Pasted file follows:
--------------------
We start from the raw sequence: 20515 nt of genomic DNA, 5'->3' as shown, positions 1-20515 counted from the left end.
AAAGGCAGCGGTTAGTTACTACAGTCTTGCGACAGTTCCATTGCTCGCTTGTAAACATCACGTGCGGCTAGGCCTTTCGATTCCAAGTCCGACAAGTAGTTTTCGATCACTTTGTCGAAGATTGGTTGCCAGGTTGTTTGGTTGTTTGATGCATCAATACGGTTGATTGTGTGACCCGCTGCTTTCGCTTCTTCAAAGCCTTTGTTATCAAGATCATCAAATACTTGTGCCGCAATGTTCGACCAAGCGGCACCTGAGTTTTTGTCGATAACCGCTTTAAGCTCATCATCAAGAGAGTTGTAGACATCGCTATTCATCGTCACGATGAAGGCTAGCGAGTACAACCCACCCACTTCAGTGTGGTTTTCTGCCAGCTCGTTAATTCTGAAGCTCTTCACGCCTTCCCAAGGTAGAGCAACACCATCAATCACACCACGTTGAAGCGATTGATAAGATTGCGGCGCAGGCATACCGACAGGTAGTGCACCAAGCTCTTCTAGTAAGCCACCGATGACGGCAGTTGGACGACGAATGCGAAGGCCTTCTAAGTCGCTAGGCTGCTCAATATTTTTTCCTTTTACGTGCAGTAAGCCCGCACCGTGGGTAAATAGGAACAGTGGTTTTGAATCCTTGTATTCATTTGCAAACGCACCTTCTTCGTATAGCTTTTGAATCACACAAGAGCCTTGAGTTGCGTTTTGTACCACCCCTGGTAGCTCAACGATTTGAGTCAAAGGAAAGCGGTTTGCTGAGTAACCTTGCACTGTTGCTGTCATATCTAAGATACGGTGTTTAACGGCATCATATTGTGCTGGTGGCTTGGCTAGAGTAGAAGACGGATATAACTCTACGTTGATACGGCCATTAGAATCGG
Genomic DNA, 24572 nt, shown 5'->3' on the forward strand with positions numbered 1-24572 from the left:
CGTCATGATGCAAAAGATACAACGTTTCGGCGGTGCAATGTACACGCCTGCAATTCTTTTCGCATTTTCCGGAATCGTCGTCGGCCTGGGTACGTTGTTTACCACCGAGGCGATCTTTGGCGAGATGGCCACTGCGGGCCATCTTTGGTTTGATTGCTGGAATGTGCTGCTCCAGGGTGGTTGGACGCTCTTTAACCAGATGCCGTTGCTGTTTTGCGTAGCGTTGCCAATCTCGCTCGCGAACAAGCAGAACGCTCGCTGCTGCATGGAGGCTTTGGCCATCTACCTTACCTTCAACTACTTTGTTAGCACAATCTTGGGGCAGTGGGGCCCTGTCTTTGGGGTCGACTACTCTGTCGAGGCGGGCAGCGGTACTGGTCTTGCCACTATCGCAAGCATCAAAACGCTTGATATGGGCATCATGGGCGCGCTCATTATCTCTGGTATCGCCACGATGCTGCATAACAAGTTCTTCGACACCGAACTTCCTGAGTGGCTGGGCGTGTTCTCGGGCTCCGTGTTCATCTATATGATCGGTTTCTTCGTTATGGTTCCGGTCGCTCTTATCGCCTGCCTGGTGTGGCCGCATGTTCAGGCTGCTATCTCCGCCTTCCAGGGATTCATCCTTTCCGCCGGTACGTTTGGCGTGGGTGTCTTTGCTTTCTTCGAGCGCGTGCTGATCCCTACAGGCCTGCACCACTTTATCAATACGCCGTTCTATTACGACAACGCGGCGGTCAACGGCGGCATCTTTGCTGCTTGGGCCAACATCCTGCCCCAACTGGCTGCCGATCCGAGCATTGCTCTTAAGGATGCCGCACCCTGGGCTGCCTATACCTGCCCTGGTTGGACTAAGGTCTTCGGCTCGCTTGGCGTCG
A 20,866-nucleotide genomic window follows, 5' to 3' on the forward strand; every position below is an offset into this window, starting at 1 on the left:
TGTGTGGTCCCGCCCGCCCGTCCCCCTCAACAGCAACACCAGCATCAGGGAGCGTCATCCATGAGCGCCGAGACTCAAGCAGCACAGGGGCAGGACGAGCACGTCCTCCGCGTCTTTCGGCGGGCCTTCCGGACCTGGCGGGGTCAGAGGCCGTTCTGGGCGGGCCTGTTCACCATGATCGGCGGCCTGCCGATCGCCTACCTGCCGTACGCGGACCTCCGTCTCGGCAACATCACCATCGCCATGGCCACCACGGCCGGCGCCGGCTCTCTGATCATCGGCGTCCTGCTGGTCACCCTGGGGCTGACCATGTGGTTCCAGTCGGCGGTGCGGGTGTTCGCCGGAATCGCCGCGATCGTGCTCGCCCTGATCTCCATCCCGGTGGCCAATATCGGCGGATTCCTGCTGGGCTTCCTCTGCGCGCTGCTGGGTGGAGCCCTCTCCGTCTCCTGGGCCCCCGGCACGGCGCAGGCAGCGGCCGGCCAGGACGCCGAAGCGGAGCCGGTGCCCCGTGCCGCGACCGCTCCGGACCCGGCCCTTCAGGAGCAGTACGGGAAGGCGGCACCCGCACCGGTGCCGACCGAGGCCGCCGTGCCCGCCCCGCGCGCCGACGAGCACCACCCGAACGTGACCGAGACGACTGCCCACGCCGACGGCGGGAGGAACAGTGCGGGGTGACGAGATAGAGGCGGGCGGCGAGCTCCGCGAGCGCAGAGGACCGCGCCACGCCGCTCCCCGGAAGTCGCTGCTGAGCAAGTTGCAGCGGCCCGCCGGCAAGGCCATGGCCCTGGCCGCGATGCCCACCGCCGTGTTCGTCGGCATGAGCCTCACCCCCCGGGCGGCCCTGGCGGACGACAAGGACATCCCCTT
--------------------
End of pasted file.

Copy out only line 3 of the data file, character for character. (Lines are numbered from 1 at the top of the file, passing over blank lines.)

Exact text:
Genomic DNA, 24572 nt, shown 5'->3' on the forward strand with positions numbered 1-24572 from the left: